protected string GetOAuthBaseString(string anHttpMethod, string aBaseUri, SortedDictionary<string, string> someParameters)
            var paramStrings = new List<String>();
            foreach (string key in someParameters.Keys)
                paramStrings.Add(key + "=" + someParameters[key]);
            return anHttpMethod.ToUpper() + "&" + GetOAuthUrlEncode(aBaseUri) + "&" + GetOAuthUrlEncode(String.Join("&", paramStrings.ToArray()));

        protected string GetAuthSignature(SortedDictionary<string,string> someParameters)
            var hmacsha1 = new System.Security.Cryptography.HMACSHA1(Encoding.ASCII.GetBytes(ConsumerSecret + "&" + AccessTokenSecret));
            var bytes = hmacsha1.ComputeHash(Encoding.ASCII.GetBytes(GetOAuthBaseString("POST", TweetUrl, someParameters)));
            return Convert.ToBase64String(bytes);

        protected SortedDictionary<string, string> GetOAuthParameters()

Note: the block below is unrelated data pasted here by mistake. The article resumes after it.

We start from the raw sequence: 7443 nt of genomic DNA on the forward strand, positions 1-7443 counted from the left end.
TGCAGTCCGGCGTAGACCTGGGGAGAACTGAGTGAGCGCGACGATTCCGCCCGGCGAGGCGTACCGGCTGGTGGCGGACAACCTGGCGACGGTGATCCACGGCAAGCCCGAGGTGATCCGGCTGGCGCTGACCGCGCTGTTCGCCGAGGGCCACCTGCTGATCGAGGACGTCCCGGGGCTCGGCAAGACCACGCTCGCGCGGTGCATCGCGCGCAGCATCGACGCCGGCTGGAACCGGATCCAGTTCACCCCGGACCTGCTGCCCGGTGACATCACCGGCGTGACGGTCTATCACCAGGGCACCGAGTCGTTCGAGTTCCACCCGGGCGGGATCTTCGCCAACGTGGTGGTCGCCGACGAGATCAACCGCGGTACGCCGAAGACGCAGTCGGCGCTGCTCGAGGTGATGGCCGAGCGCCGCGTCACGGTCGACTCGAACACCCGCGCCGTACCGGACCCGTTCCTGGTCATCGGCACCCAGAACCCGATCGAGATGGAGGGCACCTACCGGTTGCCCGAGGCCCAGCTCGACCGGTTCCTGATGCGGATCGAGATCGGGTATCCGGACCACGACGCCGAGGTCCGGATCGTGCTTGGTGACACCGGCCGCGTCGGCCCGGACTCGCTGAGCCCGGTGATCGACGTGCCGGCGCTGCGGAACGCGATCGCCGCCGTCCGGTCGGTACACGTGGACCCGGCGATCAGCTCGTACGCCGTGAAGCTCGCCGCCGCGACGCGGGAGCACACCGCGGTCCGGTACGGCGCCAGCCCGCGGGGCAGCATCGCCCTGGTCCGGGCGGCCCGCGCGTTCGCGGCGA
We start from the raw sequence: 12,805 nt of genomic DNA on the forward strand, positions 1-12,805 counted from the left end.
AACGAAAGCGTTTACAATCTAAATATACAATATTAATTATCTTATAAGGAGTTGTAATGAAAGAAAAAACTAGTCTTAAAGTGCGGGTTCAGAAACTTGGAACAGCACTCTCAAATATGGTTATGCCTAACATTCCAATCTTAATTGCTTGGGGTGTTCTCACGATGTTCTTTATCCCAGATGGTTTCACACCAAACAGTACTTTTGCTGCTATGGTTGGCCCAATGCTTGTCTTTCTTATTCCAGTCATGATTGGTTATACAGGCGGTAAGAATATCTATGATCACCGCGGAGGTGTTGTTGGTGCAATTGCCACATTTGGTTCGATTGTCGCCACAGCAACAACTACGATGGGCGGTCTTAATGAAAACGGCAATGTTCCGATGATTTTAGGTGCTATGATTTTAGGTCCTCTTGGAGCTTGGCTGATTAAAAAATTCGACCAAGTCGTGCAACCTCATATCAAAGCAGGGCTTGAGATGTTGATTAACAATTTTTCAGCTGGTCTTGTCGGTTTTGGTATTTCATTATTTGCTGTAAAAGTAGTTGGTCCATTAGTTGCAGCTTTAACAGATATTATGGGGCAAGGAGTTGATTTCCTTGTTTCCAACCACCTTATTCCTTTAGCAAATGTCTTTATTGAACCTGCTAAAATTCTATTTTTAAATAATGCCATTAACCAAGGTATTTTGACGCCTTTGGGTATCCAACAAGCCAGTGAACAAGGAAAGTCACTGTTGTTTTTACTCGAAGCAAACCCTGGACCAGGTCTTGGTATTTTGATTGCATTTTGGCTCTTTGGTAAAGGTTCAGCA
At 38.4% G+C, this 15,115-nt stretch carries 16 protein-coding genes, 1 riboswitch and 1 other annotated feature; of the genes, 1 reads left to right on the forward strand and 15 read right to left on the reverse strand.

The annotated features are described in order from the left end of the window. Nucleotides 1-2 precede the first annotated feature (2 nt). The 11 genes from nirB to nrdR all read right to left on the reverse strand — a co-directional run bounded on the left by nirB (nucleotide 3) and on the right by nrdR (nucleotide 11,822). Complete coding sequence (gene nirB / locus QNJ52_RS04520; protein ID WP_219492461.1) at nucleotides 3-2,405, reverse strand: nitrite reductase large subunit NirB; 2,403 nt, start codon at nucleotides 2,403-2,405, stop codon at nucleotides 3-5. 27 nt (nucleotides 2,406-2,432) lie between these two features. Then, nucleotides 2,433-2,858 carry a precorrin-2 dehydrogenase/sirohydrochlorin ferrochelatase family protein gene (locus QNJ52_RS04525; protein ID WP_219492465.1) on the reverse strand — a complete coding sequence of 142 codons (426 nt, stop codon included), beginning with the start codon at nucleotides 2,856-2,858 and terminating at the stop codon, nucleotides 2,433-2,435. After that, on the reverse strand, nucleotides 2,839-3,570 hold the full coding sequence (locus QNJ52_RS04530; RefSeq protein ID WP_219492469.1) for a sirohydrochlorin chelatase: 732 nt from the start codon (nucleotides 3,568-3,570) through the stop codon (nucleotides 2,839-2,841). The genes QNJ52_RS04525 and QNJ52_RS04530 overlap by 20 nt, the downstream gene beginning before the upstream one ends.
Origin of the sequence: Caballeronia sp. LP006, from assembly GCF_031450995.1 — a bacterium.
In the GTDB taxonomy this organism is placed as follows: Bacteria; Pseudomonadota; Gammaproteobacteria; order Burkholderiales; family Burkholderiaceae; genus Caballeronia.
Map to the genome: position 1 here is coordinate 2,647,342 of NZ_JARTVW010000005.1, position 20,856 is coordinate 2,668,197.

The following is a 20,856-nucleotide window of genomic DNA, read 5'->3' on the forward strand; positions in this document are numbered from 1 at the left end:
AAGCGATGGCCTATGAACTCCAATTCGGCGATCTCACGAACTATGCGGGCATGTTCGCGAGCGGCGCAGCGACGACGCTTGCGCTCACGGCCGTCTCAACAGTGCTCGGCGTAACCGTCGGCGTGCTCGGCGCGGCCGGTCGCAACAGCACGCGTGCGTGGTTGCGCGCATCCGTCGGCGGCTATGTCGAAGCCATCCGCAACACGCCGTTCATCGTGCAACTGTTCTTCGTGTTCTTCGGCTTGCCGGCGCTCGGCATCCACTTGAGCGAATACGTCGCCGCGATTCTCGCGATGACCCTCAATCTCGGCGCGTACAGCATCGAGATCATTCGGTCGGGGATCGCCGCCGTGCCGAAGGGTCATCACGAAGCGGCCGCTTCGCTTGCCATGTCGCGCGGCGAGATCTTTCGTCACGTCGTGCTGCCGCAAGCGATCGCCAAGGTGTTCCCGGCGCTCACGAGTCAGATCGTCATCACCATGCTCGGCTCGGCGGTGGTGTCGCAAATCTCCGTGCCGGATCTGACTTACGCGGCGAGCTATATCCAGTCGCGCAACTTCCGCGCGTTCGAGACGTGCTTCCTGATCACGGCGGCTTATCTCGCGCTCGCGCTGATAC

return new SortedDictionary<string,string>()
                { "oauth_nonce", GetNonce() },
                { "oauth_consumer_key", ConsumerKey },
                { "oauth_signature_method", "HMAC-SHA1" },
                { "oauth_timestamp", GetTimeStamp() },
                { "oauth_token", AccessToken },
                { "oauth_version", "1.0" },
                //{ "oauth_signature", GetAuthSignature() },    // add later in process

        protected string GetOAuthString(SortedDictionary<string, string> baseParameters, SortedDictionary<string, string> additionalParameters)
            var sb = new StringBuilder();
            sb.Append("OAuth ");

            var paramList = new List<string>();
            foreach (string key in baseParameters.Keys)
                paramList.Add(key + "=" + "\"" + baseParameters[key] + "\"");

            sb.Append(string.Join(",", paramList.ToArray()));

            var allParameters = new SortedDictionary<string, string>(baseParameters);